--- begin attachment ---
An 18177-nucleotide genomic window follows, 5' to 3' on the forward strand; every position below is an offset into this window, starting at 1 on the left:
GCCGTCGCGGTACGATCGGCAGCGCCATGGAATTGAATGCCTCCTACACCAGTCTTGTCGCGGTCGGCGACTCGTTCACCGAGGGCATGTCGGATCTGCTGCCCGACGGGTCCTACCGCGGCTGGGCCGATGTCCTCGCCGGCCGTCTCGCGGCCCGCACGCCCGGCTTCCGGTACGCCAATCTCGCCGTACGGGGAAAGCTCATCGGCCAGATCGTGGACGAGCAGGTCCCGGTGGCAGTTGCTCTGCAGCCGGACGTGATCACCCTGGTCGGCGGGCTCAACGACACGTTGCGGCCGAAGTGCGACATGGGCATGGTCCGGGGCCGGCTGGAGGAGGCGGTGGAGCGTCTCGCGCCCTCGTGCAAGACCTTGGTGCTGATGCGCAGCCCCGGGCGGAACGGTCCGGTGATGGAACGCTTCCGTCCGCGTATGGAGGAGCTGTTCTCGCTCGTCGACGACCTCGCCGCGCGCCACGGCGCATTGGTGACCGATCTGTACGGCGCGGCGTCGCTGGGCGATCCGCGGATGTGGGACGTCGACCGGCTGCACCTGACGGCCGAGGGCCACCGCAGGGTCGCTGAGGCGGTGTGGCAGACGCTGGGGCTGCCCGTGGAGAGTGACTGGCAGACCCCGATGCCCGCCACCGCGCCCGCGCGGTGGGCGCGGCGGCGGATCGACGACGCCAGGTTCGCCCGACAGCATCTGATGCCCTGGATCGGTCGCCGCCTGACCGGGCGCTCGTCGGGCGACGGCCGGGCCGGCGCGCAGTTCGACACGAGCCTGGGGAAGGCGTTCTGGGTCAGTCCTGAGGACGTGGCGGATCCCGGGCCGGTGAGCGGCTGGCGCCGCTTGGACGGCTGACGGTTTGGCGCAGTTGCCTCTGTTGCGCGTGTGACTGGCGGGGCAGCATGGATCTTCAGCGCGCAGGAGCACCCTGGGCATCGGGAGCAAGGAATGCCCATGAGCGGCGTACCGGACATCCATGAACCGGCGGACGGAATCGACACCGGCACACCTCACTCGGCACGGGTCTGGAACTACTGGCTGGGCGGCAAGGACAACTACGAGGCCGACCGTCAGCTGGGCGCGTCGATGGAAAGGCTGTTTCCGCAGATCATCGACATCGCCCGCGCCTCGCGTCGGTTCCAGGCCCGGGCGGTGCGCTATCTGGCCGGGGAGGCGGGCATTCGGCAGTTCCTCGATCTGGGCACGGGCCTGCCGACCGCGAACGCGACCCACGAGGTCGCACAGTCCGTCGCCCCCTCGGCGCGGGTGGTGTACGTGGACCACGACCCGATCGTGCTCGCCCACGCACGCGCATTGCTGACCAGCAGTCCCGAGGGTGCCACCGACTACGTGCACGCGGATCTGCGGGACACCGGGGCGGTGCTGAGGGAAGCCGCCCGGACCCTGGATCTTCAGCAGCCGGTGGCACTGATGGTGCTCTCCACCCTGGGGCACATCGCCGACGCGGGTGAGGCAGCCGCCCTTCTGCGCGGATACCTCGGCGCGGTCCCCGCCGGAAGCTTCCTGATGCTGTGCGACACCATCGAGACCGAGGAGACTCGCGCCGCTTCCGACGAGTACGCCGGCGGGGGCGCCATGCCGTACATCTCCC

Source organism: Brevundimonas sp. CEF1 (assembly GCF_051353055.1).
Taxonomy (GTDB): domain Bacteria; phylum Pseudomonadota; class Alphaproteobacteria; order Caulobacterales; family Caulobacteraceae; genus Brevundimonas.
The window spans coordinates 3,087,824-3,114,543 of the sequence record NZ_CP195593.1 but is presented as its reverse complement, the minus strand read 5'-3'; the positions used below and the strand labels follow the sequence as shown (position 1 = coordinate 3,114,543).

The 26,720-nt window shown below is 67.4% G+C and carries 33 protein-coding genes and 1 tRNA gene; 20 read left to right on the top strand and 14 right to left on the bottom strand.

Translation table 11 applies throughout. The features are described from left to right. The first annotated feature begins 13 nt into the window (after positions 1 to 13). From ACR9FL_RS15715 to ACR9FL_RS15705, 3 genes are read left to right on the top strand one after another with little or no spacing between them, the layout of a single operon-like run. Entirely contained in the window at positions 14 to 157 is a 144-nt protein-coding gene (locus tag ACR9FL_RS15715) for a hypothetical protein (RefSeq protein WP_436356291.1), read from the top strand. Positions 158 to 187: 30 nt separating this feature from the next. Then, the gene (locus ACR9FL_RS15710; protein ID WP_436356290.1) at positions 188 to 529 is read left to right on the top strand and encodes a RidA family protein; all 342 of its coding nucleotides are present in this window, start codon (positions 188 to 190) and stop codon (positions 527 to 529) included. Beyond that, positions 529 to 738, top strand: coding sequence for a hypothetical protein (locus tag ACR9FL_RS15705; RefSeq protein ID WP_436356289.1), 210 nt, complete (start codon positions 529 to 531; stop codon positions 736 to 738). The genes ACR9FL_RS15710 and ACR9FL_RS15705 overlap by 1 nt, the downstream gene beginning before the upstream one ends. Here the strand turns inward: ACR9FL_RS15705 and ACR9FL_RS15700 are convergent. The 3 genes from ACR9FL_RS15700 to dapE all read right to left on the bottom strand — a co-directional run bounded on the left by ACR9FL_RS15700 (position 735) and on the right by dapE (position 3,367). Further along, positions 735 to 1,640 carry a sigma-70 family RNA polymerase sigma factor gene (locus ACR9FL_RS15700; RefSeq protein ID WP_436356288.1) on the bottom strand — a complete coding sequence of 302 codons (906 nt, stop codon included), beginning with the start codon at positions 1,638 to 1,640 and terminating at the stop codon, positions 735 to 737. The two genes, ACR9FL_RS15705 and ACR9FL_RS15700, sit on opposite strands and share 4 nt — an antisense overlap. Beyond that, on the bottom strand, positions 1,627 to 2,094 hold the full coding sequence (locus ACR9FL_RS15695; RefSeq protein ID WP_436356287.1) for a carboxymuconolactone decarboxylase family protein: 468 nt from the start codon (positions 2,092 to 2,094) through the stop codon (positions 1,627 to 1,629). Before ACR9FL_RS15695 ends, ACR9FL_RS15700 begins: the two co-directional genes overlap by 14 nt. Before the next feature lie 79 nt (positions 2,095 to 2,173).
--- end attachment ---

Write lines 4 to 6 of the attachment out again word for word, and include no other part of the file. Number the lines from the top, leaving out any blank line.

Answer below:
Taxonomy (GTDB): domain Bacteria; phylum Pseudomonadota; class Alphaproteobacteria; order Caulobacterales; family Caulobacteraceae; genus Brevundimonas.
The window spans coordinates 3,087,824-3,114,543 of the sequence record NZ_CP195593.1 but is presented as its reverse complement, the minus strand read 5'-3'; the positions used below and the strand labels follow the sequence as shown (position 1 = coordinate 3,114,543).

The 26,720-nt window shown below is 67.4% G+C and carries 33 protein-coding genes and 1 tRNA gene; 20 read left to right on the top strand and 14 right to left on the bottom strand.